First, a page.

The core of the Museum’s work was its programming. The Museum had ensured that Mr Mandela’s birthday was well celebrated. The Museum had launched an exhibition of children's letters to Mr Mandela and gifts given to him. There were exhibitions, and a number of youth camps. An artist-in-residence programme had been hosted. A number of outreach programmes, including Connecting Classrooms, in association with the Commonwealth and the British Council had been held in that period. A number of seminars and a colloquium had been held in
The Museum attracted a balance of international, domestic and local visitors. Immediately after the launch of the Dear Mr Mandela, Dear Mrs Parks Exhibition, a sharp increase in visitor numbers was witnessed. The majority of the domestic visitors came from the
The Council Chairperson had always held the vision that the Museum should be a focal point for community cultural life. During 2008/9 the Museum hosted several events that had strong community participation: a Cultural Festival that attracted traditional groups from nine local municipalities in the O R Tambo District Municipality, the start of the Business Trust Marathon, and various family and community events. The Museum continued to house the Ithemba Craft Production Schools for skills training and business development, supported by the Government of Lower Saxony. The Museum branded the launch of the
Professor A Lotriet (DA) asked about irregular expenditure.
Mr Mpumlwana replied that the cleaning and security tenders had been paid despite the period being over. There had been an issue of leave pay, which was not in alignment with the Auditor-General’s recommendations.
Professor Lotriet asked about unauthorised expenditure.
Mr Mpumlwana replied that the unauthorised expenditure was related to the birthday celebrations and expenditure in excess of budget. Mr Mpumlwana replied that the incoming council strengthened the cash flow reporting. This had been linked to the capacity issue. Less work was now done manually.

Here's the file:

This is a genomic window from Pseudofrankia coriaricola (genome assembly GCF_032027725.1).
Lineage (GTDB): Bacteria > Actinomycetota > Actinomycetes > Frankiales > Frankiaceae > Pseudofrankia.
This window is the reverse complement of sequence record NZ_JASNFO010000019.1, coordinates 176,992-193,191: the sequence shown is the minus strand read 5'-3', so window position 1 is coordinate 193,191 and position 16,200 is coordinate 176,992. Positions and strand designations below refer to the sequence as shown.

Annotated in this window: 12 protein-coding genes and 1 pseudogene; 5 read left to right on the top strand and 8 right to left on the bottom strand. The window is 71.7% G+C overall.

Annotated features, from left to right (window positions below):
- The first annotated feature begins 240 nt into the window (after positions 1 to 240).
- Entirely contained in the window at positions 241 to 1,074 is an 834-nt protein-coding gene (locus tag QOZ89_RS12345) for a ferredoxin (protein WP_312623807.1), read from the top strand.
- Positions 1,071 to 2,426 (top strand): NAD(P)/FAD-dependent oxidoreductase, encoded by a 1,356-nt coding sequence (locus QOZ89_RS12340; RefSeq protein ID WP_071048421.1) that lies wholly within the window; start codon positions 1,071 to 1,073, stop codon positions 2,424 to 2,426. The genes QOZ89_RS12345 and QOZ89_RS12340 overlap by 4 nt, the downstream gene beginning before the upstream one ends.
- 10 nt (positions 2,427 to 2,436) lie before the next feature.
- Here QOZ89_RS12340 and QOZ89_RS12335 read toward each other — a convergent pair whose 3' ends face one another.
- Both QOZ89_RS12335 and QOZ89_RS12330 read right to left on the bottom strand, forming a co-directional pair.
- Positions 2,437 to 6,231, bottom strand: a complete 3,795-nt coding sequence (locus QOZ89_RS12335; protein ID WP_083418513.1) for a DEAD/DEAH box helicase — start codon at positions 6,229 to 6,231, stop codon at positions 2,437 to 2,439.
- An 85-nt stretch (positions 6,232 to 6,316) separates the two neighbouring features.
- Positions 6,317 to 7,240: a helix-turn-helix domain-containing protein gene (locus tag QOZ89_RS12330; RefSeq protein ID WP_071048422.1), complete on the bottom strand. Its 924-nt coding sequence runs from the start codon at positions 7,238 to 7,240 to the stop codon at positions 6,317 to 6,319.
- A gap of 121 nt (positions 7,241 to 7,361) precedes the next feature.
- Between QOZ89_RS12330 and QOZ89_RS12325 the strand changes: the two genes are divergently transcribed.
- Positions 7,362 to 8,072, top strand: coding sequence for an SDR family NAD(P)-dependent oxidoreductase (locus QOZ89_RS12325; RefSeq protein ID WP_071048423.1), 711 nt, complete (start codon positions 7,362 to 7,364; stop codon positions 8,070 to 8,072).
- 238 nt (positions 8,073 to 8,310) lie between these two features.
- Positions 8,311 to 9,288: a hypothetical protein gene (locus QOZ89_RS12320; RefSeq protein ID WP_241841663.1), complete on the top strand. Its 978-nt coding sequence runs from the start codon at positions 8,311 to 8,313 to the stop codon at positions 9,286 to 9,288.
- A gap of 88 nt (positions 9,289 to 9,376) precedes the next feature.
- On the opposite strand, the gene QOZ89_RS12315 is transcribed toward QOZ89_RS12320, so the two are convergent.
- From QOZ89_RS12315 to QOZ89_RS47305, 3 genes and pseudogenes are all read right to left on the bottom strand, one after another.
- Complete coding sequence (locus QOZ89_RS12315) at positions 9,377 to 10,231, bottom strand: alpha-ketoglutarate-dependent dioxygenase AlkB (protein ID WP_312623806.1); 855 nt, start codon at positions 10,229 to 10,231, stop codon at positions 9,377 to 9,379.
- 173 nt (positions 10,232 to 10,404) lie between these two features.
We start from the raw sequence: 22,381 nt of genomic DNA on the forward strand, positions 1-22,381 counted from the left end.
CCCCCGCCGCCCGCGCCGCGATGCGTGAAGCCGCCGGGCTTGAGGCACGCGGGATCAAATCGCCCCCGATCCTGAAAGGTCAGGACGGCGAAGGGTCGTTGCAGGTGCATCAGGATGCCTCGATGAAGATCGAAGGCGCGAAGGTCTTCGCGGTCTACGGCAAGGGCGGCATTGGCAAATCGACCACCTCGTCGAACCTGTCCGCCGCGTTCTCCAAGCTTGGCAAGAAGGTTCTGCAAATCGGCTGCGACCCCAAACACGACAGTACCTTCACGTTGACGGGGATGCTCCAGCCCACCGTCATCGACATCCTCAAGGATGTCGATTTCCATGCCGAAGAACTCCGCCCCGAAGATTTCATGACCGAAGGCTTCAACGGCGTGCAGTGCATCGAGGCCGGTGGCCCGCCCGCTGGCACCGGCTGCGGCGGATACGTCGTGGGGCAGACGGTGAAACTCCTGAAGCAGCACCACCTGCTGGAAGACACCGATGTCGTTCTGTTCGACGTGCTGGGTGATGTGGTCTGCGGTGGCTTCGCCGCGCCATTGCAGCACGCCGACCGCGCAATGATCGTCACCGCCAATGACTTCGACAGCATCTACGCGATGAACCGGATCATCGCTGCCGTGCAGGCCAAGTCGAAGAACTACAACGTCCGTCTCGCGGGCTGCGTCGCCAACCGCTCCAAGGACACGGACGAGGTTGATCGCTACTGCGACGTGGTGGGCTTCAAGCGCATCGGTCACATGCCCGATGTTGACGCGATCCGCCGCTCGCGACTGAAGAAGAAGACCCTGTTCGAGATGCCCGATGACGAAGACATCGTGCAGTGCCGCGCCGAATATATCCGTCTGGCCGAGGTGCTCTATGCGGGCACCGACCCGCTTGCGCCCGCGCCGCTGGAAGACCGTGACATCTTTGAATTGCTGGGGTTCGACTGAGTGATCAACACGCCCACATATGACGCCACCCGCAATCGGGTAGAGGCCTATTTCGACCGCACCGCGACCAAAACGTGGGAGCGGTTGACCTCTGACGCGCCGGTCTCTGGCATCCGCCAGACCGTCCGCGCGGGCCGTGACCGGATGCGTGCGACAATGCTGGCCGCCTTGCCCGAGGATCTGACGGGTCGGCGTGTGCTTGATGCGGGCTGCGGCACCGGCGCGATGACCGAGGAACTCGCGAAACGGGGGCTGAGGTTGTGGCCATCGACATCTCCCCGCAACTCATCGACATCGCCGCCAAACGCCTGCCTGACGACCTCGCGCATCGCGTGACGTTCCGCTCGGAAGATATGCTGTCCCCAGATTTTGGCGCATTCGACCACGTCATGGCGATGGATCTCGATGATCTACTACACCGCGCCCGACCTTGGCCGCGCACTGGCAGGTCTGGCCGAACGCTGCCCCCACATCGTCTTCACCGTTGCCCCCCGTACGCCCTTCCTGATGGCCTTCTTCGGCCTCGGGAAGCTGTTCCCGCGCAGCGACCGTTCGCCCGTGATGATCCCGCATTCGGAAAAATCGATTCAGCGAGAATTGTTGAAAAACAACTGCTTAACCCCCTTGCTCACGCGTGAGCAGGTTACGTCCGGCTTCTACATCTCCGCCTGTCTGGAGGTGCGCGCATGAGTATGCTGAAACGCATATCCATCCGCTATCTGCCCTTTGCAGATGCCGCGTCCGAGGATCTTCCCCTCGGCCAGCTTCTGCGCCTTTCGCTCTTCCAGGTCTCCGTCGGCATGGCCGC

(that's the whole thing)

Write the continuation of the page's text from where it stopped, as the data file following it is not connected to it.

Ms D van der Walt (DA) congratulated Mr Mpumlwana. She commented that an institution such as the
Mr Mpumlwana replied that inadequate staffing had an adverse impact, and ‘if the ribbon has been cut, you easily get forgotten’. The Museum had been established as a “phase one exercise”. This had not been followed-up as well as it should have been. Everyone was making do with less.
Mr H Maluleka (ANC) referred to challenges, social cohesion and nation building, and noted that the Museum wanted to attract diverse audiences. He asked if it had a programme to attract school children, especially young children, since this would address the question of what we were doing for the future by way of learning about the legacy of Mr Mandela.
Mr Noel Solani,
The Chairperson commented that the discussion centred on how to use the heritage of Mr Mandela to build a rainbow nation. He observed, acknowledging, Ms M Nxumalo (ANC), that all official languages were recognised but unfortunately no interpreter was present.
Mr Mpumlwana replied that the Council had reviewed the continuation of Mr Mandela’s heritage.
Mr Solani said that the Museum’s Council had approved nation building youth camps with a view to using the name of Mr Mandela for nation building. The Museum co-operated with the Robben Island Museum (RIM), and selected particular themes focused on nation building.
Mr Mpumlwana added that local communities benefited from the Museum’s programmes, especially the
Mr Maluleka asked about what kind of celebrations had been organised for Mr Mandela's birthday.